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What does a Liz Truss government mean for the green agenda?

With Liz Truss taking office as our new Prime Minister, we take a closer look at what this could mean for the green agenda.

Important notes

This article isn’t personal advice. If you’re not sure whether an investment is right for you please seek advice. If you choose to invest the value of your investment will rise and fall, so you could get back less than you put in.

This article is more than 6 months old

It was correct at the time of publishing. Our views and any references to tax, investment and pension rules may have changed since then.

Liz Truss, the UK’s fourth Prime Minister in six years, has stepped in at a critical time when the country needs stability. War in Europe, a cost-of-living crisis and the threat of a recession are just some of the challenges for Truss to contend with.

While these issues have all grabbed the headlines recently, the climate emergency continues to bubble away under the surface. In July, the UK government’s net-zero carbon emissions strategy was ruled unlawful as it didn’t explain how targets would be met, breaching obligations under the Climate Change Act 2008.

But is Truss committed to achieving net zero and facing the climate emergency? Here’s a closer look at her cabinet’s green credentials and what this could mean for responsible investors.

This article isn’t personal advice. If you’re not sure whether an investment is right for you, ask for financial advice.

Concerns over Truss’ green credentials?

Truss has served in numerous cabinet roles including environment secretary and most recently foreign secretary. Throughout her campaign, she’s concerned environmentalists with her statements on fossil fuels and renewables. She’s favoured ramping up oil & gas drilling and fracking to strengthen the UK’s energy security, while vowing to stop fields being filled with “paraphernalia” like solar farms.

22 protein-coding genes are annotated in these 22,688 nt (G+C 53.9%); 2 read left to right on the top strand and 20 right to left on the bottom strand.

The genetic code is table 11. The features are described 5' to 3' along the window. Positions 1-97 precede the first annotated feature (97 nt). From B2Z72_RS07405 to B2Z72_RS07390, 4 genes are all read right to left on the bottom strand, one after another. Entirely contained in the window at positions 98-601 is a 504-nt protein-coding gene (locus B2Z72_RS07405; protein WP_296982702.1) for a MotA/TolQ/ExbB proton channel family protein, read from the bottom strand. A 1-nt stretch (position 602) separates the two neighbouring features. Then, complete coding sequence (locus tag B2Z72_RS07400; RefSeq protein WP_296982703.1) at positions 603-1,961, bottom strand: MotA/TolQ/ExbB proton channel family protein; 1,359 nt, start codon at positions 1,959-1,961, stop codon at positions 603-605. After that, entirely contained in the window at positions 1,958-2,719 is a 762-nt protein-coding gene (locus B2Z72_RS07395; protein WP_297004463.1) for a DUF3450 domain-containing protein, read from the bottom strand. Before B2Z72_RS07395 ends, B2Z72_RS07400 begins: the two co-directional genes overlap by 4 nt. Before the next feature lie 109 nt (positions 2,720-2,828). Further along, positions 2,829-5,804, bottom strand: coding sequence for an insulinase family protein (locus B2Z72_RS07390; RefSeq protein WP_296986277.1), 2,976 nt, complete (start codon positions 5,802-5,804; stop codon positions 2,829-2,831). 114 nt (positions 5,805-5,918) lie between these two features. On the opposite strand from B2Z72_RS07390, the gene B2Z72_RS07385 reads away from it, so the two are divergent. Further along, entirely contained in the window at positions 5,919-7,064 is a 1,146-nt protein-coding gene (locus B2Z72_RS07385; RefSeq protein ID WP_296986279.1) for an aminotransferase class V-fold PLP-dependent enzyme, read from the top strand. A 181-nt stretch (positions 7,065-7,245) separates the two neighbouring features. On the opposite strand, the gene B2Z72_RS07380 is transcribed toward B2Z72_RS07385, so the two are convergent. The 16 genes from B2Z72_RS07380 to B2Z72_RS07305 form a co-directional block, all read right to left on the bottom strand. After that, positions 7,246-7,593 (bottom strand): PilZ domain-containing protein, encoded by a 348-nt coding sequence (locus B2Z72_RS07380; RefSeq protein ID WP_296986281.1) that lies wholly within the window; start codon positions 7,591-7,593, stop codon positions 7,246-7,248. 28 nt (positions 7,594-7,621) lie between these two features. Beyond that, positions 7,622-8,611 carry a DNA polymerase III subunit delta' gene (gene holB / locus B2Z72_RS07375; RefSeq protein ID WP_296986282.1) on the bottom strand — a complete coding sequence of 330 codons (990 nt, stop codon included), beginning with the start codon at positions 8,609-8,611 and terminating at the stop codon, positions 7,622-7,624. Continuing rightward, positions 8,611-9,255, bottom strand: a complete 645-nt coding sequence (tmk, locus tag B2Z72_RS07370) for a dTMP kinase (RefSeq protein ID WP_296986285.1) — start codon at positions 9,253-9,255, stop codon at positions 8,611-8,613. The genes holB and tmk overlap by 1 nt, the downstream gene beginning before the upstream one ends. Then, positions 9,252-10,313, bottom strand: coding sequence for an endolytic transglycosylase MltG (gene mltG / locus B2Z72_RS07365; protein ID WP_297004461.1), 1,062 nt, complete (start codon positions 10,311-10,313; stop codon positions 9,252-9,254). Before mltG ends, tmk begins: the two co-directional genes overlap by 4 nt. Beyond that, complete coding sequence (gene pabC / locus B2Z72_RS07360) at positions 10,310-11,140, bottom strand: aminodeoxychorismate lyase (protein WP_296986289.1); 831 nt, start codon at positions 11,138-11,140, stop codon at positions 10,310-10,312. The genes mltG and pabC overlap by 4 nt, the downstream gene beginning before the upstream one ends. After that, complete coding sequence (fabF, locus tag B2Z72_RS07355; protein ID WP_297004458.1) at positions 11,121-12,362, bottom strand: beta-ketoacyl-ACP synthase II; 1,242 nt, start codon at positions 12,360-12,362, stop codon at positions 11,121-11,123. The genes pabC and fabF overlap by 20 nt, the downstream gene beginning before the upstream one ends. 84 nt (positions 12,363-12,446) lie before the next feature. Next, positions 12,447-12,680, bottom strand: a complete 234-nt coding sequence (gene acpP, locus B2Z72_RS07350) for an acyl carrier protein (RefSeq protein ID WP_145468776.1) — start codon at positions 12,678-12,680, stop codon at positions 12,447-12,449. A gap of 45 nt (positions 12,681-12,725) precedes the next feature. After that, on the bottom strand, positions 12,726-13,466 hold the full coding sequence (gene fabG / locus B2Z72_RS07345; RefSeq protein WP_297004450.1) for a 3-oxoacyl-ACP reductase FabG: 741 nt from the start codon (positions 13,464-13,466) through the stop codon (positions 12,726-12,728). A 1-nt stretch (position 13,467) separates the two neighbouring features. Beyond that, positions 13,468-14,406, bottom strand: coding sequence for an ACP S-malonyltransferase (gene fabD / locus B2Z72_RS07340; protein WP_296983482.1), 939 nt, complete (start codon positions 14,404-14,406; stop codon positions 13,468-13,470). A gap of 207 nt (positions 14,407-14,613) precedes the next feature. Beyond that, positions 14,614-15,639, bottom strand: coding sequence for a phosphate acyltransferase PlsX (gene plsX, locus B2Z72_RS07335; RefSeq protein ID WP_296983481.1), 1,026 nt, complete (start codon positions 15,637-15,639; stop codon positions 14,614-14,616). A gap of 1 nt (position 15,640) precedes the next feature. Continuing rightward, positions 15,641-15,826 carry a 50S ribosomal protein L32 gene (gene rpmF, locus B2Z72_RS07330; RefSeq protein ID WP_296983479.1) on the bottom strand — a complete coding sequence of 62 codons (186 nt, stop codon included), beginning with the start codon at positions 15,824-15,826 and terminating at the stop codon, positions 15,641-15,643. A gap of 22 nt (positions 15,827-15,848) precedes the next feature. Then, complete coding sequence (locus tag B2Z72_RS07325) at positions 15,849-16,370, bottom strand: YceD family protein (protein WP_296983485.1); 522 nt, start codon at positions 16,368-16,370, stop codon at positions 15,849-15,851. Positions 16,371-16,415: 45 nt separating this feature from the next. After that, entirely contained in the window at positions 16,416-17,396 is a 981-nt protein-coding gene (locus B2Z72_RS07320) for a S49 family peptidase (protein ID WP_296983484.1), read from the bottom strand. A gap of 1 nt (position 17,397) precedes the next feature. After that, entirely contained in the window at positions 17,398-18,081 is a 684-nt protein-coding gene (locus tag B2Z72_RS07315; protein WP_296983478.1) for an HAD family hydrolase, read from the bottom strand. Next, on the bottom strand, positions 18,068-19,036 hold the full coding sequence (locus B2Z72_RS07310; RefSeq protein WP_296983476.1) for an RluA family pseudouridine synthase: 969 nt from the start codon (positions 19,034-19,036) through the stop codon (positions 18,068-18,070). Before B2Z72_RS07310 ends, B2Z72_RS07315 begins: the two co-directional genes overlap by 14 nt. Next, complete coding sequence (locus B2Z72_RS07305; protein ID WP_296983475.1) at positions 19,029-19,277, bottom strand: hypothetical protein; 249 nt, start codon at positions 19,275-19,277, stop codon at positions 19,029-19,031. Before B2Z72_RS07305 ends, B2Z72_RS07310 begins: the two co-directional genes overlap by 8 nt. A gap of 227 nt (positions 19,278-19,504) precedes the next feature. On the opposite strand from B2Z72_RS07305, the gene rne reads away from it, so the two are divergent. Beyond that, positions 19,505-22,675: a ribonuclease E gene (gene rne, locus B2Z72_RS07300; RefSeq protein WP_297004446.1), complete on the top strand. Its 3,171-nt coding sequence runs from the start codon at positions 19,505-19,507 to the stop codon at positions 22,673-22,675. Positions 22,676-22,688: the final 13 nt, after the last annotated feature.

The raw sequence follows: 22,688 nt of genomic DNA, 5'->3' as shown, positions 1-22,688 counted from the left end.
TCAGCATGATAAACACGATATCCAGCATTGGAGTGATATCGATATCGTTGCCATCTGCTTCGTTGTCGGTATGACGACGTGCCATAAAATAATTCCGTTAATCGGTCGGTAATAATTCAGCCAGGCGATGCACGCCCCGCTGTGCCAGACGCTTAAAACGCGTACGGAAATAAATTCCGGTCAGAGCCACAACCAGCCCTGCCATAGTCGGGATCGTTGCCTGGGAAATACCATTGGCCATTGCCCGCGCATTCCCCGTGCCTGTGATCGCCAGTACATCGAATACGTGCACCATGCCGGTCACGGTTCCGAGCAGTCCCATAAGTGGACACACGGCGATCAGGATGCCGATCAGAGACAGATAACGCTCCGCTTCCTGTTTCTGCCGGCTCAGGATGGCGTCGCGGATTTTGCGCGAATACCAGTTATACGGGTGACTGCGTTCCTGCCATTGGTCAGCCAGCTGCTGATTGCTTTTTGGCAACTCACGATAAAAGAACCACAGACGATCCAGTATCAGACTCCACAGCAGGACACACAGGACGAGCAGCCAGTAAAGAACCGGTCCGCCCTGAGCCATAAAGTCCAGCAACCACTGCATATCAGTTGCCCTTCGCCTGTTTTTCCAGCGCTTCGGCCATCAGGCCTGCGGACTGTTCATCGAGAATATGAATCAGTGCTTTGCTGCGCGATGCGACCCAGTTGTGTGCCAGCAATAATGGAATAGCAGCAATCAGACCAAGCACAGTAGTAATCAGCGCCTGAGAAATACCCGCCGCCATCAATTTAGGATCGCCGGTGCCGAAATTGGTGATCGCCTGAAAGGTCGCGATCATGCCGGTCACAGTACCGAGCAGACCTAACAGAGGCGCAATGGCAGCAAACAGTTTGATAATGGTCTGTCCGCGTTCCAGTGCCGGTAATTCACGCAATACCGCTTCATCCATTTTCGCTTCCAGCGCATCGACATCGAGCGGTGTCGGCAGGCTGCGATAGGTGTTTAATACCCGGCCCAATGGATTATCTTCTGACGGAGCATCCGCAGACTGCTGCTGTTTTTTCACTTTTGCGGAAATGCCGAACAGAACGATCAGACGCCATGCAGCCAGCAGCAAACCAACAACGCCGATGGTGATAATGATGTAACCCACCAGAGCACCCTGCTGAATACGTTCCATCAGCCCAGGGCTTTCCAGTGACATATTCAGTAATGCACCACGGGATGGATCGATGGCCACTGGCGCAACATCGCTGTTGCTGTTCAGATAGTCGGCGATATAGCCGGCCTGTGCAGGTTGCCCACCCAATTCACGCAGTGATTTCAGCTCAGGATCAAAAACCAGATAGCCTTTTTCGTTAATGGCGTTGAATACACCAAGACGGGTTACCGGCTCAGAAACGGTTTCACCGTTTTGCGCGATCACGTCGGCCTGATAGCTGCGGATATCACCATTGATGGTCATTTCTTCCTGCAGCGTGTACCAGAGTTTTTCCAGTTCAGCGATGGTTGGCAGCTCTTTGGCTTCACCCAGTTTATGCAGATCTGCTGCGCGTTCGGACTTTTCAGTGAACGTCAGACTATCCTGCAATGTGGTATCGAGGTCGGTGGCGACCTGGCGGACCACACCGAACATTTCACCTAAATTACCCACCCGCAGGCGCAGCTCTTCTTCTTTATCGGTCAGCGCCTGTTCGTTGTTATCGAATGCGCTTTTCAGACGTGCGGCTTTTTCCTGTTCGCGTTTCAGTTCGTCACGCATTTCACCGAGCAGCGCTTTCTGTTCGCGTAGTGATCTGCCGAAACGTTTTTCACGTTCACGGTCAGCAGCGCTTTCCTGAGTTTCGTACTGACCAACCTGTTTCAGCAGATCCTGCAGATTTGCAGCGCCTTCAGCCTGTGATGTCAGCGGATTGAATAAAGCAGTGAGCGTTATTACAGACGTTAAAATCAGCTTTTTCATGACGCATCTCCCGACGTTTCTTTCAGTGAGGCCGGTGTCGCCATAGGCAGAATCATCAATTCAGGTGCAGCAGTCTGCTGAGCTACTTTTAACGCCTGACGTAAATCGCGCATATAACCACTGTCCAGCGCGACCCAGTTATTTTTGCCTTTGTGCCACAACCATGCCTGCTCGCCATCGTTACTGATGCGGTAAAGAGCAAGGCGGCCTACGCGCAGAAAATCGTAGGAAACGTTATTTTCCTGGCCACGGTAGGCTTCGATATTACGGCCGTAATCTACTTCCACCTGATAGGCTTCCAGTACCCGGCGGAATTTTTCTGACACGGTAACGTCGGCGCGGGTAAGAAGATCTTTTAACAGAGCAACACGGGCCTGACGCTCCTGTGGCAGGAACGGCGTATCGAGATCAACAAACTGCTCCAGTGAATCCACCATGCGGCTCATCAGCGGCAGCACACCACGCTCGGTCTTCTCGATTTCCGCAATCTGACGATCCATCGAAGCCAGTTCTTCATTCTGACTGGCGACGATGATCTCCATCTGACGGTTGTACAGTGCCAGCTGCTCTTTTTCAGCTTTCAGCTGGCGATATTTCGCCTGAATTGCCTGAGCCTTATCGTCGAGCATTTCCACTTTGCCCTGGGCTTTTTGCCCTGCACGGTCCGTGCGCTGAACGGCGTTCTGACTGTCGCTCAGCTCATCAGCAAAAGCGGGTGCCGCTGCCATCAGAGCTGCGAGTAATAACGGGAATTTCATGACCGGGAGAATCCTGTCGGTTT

However, her personal views remain unclear. Truss stated she “was an environmentalist before it was fashionable”. She’s claimed to build on the Conservative party’s green record by doubling down on the 2050 net-zero drive in her green manifesto to the Conservative Environment Network.

Since stepping into office, she’s replaced Boris Johnson loyalists with her own allies and some environmental campaigners have looked at her cabinet choices with some trepidation.

Cabinet reshuffle

Jacob Rees-Mogg was appointed Secretary of State for Business, Energy and Industrial Strategy. It puts him in charge of navigating the UK’s climate and energy strategy, which includes the plan to reach net zero.

Many saw this as controversial as he’s previously dismissed climate science as “alarmism”. Rees-Mogg thinks “every last drop” of oil and gas should be extracted from the North Sea, and that “2050 is a long way off – we’re not trying to reach net zero tomorrow”.

Matthew Sinclair, who will run the No 10 economic unit, is an outspoken free-marketeer who has argued for climate commitments to be ditched. In 2011, he published the book ‘Let Them Eat Carbon’. He stated global heating could bring benefits and ”draconian regulations curbing emissions will cost more jobs than they create”.

While some questions have been raised about the cabinet reshuffle, there have been appointments with more positive prospects for the green agenda.

Graham Stuart is stepping in as Minister of State for Climate. Stuart was one of the leading voices urging Theresa May to legislate the net-zero target. He’s also long been involved in the Globe group of legislators who push for laws mandating climate action to be passed by national parliaments.